No injuries in explosions at pellet mill
Date of incident: October 2012
Date of incident number: 2012161980244
Employer: Manufacturer of wood pellets
A pellet mill operator, working in the mill's control room, noted a high amperage reading coming from the motor of an auger that moved dry wood materials from a hammermill plenum. The motor was located directly above the enclosed plenum auger. A millwright discovered that the mounting bolts on the motor were loose and needed to be replaced. The shift supervisor approved the hot work to remove the old bolts, and the millwright completed the task using a cutting torch. Approximately 20 minutes later, there was an explosion in the hammermill plenum. Seconds after the first explosion, a dry product silo outside the building exploded. A large portion of the silo's roof was blown off in sections. There were no injuries from either explosion.
- Wood dust ignited and exploded: Wood dust in the hammermill plenum ignited and exploded after a torch was used to cut the bolts off a motor located directly above the enclosed plenum auger. Burning material then entered the rotating knife-edge feeder and high-pressure blower line, neither of which had been turned off during the hot work. This resulted in the burning material entering the silo, where wood dust there also exploded, blowing large pieces of the roof off the silo.
- Inadequate hazard recognition during hot work: Neither the supervisor, the millwright, nor the operator recognized the hazard of leaving the knife-edge feeder and the high-pressure blower running during the hot work on the plenum auger. Although they took some precautions such as using a spark watch person and wetting down the area, the failure to recognize this hazard and turn this equipment off allowed burning material from the first explosion in the plenum to ignite the dust and cause the second explosion in the silo.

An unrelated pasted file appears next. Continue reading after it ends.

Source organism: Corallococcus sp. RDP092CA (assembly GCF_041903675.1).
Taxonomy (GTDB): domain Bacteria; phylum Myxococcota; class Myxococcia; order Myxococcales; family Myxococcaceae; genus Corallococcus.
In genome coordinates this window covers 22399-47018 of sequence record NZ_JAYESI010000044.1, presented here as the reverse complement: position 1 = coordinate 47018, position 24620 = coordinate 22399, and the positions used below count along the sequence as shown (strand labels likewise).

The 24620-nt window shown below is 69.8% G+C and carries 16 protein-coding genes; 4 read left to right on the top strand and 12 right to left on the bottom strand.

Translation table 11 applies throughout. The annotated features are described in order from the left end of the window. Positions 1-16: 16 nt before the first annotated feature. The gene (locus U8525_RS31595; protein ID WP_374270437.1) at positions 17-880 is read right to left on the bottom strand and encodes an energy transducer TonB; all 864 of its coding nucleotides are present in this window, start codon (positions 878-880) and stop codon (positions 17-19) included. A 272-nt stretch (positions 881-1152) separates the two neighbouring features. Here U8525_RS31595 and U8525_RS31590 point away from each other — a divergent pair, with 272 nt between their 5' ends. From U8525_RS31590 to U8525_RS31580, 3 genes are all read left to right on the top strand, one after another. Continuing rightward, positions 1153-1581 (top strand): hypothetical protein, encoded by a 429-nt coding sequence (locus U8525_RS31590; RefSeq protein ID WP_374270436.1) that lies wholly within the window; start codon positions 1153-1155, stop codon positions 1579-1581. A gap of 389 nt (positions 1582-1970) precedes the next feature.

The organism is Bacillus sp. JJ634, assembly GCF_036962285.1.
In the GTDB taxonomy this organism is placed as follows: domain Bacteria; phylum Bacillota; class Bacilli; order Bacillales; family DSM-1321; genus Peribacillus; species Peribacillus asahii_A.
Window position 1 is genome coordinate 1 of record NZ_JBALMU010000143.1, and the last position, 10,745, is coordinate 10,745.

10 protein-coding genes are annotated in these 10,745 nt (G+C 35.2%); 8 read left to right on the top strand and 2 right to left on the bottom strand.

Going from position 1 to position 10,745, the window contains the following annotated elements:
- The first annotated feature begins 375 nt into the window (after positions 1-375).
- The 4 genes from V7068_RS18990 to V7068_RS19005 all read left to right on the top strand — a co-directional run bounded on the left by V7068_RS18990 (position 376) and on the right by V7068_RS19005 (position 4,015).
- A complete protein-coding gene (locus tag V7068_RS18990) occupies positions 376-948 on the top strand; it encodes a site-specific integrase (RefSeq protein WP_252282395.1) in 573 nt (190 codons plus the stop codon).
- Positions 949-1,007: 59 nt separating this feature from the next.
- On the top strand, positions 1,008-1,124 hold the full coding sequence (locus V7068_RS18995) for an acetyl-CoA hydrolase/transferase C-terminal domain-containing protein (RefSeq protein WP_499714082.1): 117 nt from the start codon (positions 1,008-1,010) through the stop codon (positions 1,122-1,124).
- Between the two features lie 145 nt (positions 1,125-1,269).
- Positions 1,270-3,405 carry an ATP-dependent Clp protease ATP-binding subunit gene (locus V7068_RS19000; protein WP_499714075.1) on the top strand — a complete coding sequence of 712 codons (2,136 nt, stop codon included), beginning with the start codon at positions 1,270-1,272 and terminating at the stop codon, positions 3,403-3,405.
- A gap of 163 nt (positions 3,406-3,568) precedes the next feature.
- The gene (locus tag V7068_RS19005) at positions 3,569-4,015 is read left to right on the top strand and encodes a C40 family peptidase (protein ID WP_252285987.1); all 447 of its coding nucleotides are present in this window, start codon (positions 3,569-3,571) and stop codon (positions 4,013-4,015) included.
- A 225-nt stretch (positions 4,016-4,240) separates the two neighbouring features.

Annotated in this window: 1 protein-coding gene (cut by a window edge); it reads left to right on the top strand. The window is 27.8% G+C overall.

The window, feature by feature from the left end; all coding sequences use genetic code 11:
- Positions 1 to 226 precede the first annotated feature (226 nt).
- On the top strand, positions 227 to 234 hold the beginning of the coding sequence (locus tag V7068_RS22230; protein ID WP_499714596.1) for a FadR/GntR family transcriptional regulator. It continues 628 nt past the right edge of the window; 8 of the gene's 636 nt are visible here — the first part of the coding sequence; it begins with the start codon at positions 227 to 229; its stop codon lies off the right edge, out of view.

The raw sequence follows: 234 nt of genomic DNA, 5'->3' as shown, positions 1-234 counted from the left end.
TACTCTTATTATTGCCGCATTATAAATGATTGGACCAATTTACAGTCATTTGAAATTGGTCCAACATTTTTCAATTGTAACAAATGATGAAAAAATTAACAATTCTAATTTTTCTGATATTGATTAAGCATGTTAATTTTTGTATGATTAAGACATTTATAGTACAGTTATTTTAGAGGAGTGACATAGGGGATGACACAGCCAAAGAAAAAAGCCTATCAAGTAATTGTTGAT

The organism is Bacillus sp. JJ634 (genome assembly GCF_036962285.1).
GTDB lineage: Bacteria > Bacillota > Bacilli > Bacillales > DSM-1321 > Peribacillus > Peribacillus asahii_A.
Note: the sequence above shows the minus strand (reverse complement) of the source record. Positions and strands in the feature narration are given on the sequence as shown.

- Inadequate maintenance: Until July 2012, maintenance was performed primarily on an as-needed basis only. In July 2012, a system of preventive maintenance was established, which included a scheduled 12-hour maintenance shutdown. In spite of this change, the employer did not keep records or ensure that preventive maintenance of the safety systems --- such as spark detection, deluge, and the abort gates --- was done in accordance with manufacturer's specifications. Maintenance at the plant was inadequate to ensure the proper operation of important safety systems and the protection of the facility and its workers.
- Inadequate engineering in silos' explosion vents: During the construction of the two dry product silos, the employer recognized the need to add explosion venting. However, the design and materials used were not done in accordance with good engineering practices, under the supervision of a professional engineer, or in accordance with accepted standards. This resulted in the installation of explosion vents that were not adequate to protect the silo or the workers during the explosion.
- Inadequate supervision: A dedicated supervisor position had recently been introduced. The new supervisor was relatively new to the pellet industry. When he was hired, he underwent orientation, which included the hot work policy. However, at the time of the incident he failed to recognize the hazard of allowing the knife-edge feeder and high-pressure blower to operate during hot work. This demonstrated an overall lack of familiarity with the industry and its processes and that he was not adequately trained or supervised in this regard.
- Insufficient hot work procedure: Hot work procedures, which include the use of a cutting torch, were in place. However, the procedures were insufficient as they lacked specific information and instruction with respect to managing the operating air systems that were in the immediate area of the hot work being done.